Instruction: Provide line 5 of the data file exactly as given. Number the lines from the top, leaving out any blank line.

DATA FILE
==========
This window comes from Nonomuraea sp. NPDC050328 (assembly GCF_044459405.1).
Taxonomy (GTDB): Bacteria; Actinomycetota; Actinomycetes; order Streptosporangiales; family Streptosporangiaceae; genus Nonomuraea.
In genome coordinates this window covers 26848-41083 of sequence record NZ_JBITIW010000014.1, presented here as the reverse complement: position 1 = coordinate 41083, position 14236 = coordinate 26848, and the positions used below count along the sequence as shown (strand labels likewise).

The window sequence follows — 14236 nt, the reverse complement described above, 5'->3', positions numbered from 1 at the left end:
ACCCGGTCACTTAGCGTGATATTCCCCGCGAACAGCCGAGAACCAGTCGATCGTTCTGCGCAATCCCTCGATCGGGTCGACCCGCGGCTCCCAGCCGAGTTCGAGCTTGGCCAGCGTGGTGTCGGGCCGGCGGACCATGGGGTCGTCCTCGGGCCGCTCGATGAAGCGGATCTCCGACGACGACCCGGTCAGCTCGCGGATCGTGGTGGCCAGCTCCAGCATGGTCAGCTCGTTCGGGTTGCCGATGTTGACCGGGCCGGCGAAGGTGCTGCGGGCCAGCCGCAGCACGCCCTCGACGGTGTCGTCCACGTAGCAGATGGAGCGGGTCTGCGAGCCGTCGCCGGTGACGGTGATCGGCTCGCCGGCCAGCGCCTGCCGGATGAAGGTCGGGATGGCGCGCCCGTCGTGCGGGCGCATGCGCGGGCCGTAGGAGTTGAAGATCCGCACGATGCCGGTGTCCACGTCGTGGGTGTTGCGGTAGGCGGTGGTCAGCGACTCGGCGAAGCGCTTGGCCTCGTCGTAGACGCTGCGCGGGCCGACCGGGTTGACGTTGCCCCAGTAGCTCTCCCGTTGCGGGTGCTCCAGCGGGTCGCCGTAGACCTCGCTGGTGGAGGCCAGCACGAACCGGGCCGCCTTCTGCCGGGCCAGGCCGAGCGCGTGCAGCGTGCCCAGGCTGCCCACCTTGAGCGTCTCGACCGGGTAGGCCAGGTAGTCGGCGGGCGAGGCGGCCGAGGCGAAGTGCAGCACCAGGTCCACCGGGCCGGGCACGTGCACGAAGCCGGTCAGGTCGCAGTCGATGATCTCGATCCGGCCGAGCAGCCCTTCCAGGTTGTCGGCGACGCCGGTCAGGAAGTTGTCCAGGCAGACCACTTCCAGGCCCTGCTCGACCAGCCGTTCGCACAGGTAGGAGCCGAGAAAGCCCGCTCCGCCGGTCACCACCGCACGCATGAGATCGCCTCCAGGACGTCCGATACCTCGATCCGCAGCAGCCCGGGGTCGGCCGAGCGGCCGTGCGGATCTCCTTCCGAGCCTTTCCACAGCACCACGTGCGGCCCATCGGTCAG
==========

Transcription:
ACCCGGTCACTTAGCGTGATATTCCCCGCGAACAGCCGAGAACCAGTCGATCGTTCTGCGCAATCCCTCGATCGGGTCGACCCGCGGCTCCCAGCCGAGTTCGAGCTTGGCCAGCGTGGTGTCGGGCCGGCGGACCATGGGGTCGTCCTCGGGCCGCTCGATGAAGCGGATCTCCGACGACGACCCGGTCAGCTCGCGGATCGTGGTGGCCAGCTCCAGCATGGTCAGCTCGTTCGGGTTGCCGATGTTGACCGGGCCGGCGAAGGTGCTGCGGGCCAGCCGCAGCACGCCCTCGACGGTGTCGTCCACGTAGCAGATGGAGCGGGTCTGCGAGCCGTCGCCGGTGACGGTGATCGGCTCGCCGGCCAGCGCCTGCCGGATGAAGGTCGGGATGGCGCGCCCGTCGTGCGGGCGCATGCGCGGGCCGTAGGAGTTGAAGATCCGCACGATGCCGGTGTCCACGTCGTGGGTGTTGCGGTAGGCGGTGGTCAGCGACTCGGCGAAGCGCTTGGCCTCGTCGTAGACGCTGCGCGGGCCGACCGGGTTGACGTTGCCCCAGTAGCTCTCCCGTTGCGGGTGCTCCAGCGGGTCGCCGTAGACCTCGCTGGTGGAGGCCAGCACGAACCGGGCCGCCTTCTGCCGGGCCAGGCCGAGCGCGTGCAGCGTGCCCAGGCTGCCCACCTTGAGCGTCTCGACCGGGTAGGCCAGGTAGTCGGCGGGCGAGGCGGCCGAGGCGAAGTGCAGCACCAGGTCCACCGGGCCGGGCACGTGCACGAAGCCGGTCAGGTCGCAGTCGATGATCTCGATCCGGCCGAGCAGCCCTTCCAGGTTGTCGGCGACGCCGGTCAGGAAGTTGTCCAGGCAGACCACTTCCAGGCCCTGCTCGACCAGCCGTTCGCACAGGTAGGAGCCGAGAAAGCCCGCTCCGCCGGTCACCACCGCACGCATGAGATCGCCTCCAGGACGTCCGATACCTCGATCCGCAGCAGCCCGGGGTCGGCCGAGCGGCCGTGCGGATCTCCTTCCGAGCCTTTCCACAGCACCACGTGCGGCCCATCGGTCAG